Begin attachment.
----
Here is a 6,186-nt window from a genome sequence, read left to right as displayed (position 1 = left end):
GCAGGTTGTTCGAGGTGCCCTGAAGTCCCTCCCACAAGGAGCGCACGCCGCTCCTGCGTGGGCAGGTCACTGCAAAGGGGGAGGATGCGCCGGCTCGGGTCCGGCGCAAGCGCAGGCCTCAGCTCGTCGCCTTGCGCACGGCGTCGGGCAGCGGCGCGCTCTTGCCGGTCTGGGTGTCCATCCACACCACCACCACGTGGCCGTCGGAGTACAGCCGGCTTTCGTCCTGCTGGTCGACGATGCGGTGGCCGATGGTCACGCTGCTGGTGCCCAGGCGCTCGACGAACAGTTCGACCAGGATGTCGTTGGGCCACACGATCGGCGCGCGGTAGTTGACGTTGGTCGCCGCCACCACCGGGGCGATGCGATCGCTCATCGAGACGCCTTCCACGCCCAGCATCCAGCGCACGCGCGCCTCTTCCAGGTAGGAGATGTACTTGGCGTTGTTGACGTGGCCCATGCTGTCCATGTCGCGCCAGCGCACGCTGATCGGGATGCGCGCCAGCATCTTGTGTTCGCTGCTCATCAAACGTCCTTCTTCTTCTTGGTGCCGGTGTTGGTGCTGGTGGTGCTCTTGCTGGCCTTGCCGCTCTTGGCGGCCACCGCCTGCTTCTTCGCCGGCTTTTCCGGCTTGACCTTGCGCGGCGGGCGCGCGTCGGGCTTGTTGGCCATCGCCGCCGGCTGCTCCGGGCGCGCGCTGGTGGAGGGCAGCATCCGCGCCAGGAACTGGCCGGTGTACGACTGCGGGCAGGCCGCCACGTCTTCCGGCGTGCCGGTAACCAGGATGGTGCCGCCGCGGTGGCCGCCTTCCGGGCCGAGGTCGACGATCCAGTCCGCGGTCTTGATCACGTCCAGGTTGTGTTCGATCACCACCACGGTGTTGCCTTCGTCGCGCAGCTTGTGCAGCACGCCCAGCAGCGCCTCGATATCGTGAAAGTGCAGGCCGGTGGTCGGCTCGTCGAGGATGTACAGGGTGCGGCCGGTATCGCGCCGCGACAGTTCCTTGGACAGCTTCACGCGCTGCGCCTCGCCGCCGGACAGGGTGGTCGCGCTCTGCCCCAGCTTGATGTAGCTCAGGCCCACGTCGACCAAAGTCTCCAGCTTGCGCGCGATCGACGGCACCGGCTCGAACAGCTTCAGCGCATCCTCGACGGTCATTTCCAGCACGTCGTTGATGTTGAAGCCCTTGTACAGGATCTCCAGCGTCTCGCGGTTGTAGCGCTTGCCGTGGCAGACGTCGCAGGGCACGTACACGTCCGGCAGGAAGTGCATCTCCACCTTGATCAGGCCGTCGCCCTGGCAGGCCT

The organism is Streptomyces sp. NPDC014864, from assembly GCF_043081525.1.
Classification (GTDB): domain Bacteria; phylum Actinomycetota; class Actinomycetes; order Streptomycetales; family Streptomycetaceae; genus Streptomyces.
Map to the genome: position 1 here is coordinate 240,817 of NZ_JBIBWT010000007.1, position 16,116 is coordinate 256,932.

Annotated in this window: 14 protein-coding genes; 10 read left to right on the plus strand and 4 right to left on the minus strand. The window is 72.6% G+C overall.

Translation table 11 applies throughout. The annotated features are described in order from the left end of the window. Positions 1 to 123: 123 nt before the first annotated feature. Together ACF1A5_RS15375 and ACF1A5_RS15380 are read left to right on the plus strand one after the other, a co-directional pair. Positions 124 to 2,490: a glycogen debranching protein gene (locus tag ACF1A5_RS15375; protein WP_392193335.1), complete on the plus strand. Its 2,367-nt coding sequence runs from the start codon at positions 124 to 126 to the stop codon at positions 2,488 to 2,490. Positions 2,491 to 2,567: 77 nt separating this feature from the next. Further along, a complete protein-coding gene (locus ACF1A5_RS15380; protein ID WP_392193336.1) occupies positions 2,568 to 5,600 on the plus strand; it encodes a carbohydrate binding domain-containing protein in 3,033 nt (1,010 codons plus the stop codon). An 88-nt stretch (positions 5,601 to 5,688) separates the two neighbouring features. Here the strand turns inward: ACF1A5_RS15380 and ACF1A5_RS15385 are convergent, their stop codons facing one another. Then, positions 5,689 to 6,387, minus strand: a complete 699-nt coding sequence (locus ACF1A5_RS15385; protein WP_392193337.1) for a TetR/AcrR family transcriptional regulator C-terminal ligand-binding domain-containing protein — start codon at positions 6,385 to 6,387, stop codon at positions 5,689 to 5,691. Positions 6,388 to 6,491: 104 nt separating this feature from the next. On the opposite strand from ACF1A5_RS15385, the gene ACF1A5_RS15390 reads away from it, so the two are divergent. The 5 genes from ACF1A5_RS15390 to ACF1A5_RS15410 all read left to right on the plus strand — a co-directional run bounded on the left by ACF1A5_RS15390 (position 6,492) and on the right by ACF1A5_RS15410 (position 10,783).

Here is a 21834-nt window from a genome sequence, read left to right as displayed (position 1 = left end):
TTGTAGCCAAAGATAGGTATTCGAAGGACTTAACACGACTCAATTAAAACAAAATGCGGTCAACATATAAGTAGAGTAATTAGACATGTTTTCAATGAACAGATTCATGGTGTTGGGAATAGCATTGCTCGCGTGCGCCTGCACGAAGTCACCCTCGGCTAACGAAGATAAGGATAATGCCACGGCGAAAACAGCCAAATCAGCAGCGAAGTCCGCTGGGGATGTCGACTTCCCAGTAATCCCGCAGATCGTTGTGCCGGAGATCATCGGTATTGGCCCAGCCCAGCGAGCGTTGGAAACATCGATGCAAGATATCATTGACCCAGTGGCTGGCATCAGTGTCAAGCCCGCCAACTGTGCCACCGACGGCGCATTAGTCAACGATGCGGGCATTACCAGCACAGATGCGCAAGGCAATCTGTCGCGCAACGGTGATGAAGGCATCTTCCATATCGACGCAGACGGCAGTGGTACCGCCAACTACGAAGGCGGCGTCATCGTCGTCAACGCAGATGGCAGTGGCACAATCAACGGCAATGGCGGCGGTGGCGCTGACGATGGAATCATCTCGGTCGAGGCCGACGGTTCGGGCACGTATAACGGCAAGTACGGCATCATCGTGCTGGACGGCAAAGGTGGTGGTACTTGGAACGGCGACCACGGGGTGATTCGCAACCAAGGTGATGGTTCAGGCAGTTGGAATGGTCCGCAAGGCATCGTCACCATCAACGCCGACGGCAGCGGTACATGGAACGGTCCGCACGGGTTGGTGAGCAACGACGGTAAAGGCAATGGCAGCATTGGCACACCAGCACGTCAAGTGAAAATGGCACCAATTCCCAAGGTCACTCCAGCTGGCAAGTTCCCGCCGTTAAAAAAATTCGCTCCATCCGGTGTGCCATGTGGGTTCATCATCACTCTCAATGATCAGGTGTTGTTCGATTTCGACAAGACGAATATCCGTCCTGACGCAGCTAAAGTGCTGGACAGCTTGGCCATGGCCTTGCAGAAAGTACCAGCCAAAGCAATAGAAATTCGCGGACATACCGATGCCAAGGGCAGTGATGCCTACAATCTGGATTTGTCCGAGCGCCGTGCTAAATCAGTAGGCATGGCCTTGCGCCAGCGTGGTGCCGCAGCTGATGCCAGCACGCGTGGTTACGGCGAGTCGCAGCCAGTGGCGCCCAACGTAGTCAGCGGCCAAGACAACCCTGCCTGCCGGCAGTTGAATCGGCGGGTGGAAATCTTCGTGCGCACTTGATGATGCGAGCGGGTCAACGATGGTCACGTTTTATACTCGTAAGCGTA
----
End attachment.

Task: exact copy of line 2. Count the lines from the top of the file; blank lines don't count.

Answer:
GCAGGTTGTTCGAGGTGCCCTGAAGTCCCTCCCACAAGGAGCGCACGCCGCTCCTGCGTGGGCAGGTCACTGCAAAGGGGGAGGATGCGCCGGCTCGGGTCCGGCGCAAGCGCAGGCCTCAGCTCGTCGCCTTGCGCACGGCGTCGGGCAGCGGCGCGCTCTTGCCGGTCTGGGTGTCCATCCACACCACCACCACGTGGCCGTCGGAGTACAGCCGGCTTTCGTCCTGCTGGTCGACGATGCGGTGGCCGATGGTCACGCTGCTGGTGCCCAGGCGCTCGACGAACAGTTCGACCAGGATGTCGTTGGGCCACACGATCGGCGCGCGGTAGTTGACGTTGGTCGCCGCCACCACCGGGGCGATGCGATCGCTCATCGAGACGCCTTCCACGCCCAGCATCCAGCGCACGCGCGCCTCTTCCAGGTAGGAGATGTACTTGGCGTTGTTGACGTGGCCCATGCTGTCCATGTCGCGCCAGCGCACGCTGATCGGGATGCGCGCCAGCATCTTGTGTTCGCTGCTCATCAAACGTCCTTCTTCTTCTTGGTGCCGGTGTTGGTGCTGGTGGTGCTCTTGCTGGCCTTGCCGCTCTTGGCGGCCACCGCCTGCTTCTTCGCCGGCTTTTCCGGCTTGACCTTGCGCGGCGGGCGCGCGTCGGGCTTGTTGGCCATCGCCGCCGGCTGCTCCGGGCGCGCGCTGGTGGAGGGCAGCATCCGCGCCAGGAACTGGCCGGTGTACGACTGCGGGCAGGCCGCCACGTCTTCCGGCGTGCCGGTAACCAGGATGGTGCCGCCGCGGTGGCCGCCTTCCGGGCCGAGGTCGACGATCCAGTCCGCGGTCTTGATCACGTCCAGGTTGTGTTCGATCACCACCACGGTGTTGCCTTCGTCGCGCAGCTTGTGCAGCACGCCCAGCAGCGCCTCGATATCGTGAAAGTGCAGGCCGGTGGTCGGCTCGTCGAGGATGTACAGGGTGCGGCCGGTATCGCGCCGCGACAGTTCCTTGGACAGCTTCACGCGCTGCGCCTCGCCGCCGGACAGGGTGGTCGCGCTCTGCCCCAGCTTGATGTAGCTCAGGCCCACGTCGACCAAAGTCTCCAGCTTGCGCGCGATCGACGGCACCGGCTCGAACAGCTTCAGCGCATCCTCGACGGTCATTTCCAGCACGTCGTTGATGTTGAAGCCCTTGTACAGGATCTCCAGCGTCTCGCGGTTGTAGCGCTTGCCGTGGCAGACGTCGCAGGGCACGTACACGTCCGGCAGGAAGTGCATCTCCACCTTGATCAGGCCGTCGCCCTGGCAGGCCT